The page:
g.html] BOX 22 MMDS System Broadband MMDS Repeater Broadband MMDS Repeater MMDS Signal MMDS Signal Fibre or Microwave link Base Station Broadband MMDS Transmitter & System 'Headend' MMDS Signal Broadband MMDS Transmitter Broadband MMDS Repeater Radius of service areas: Typically 10-30 kms An effective multi-cell architecture with a limited number of broadband transmitters and supporting high-powered ( "With systems available now up . making it possible to concentrate first in the most profitable markets for a faster return on investment and a more manageable impact on cash flow. 'linearized on-frequency') repeaters is one suggested design that potentially is able to service initially key areas and latterly (depending on the quality of initial planning). 'Linearization techniques' have been suggested* as being able to increase the power output to be utilised in repeaters (and transmitters) to increase their service range efficiency and this in turn enables the network infrastructure costs to be minimised." [http://www.Rural Broadband Telecoms & Skills Research March 2001 _____________________________________________________________________________________ A significant rationalisation in the operator's initial investment: an MMDS operator can implement a system design in consecutive phases. with the introduction of repeaters. other 'shadow' areas.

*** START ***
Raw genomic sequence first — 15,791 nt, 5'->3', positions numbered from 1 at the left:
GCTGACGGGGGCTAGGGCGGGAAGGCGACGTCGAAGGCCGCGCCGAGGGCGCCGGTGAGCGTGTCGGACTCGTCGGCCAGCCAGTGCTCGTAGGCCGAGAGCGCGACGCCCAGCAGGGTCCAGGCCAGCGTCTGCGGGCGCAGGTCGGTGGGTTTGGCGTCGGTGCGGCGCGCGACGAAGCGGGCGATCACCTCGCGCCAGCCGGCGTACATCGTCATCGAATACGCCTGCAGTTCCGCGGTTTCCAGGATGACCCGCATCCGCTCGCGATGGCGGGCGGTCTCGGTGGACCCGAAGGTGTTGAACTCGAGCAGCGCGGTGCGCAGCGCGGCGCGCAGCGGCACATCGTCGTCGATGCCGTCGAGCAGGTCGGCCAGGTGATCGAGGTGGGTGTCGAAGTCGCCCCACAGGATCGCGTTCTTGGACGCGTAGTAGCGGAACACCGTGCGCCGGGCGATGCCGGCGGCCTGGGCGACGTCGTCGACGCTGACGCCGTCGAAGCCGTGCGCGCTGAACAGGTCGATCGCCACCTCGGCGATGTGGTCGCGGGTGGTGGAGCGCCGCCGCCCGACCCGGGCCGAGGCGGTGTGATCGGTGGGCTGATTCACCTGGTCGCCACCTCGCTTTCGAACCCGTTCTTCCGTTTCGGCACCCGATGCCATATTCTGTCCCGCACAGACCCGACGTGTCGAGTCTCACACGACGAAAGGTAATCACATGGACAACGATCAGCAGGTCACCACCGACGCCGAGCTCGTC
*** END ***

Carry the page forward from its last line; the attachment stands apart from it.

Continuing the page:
" [http://www.cableaml. The pace of development in the wireless broadband sector is growing at a exponential rate and new more efficient equipment is coming to market each quarter with increasingly more sophisticated functions and user orientated interfaces. for rural areas with a low populations density. such as much of the Western Isles.html] However. giving a quoted 30Mbps downstream and 2.The Headend and Base Station. but is more costly to rollout. . multi-cell architecture provides higher capacity and higher coverage benefits. BOX 23 : Outline Architecture of MMDS Broadband System Source: http://www. are designed to operate within the standard MMDS 'channelisation scheme'. The architecture of this solution is outlined in Box 23. are shown above.cableaml. the large cell architecture may have benefits. Other architectures on the market such as Cable AML's 'BWA-2000' range. In this instance the available bandwidth is divided into 31 channels of 6MHz of spectrum. the Transceiver & Repeater elements and the Customer Premises Equipment (CPE).html The several key elements of the MMDS system of which some may be physically separate or part of the same array . it is possible to capitalise on the advantages of a distributed MMDS topology at a fraction of the cost of a centralised architecture using channelized upstream. although obviously the small. being the most cost effective situation. The NextNet plug-and-play CPE shown in the photo below is typical of such developments.Rural Broadband Telecoms & Skills Research March 2001 _____________________________________________________________________________________ to 2 kilowatts in linear-equivalent power output.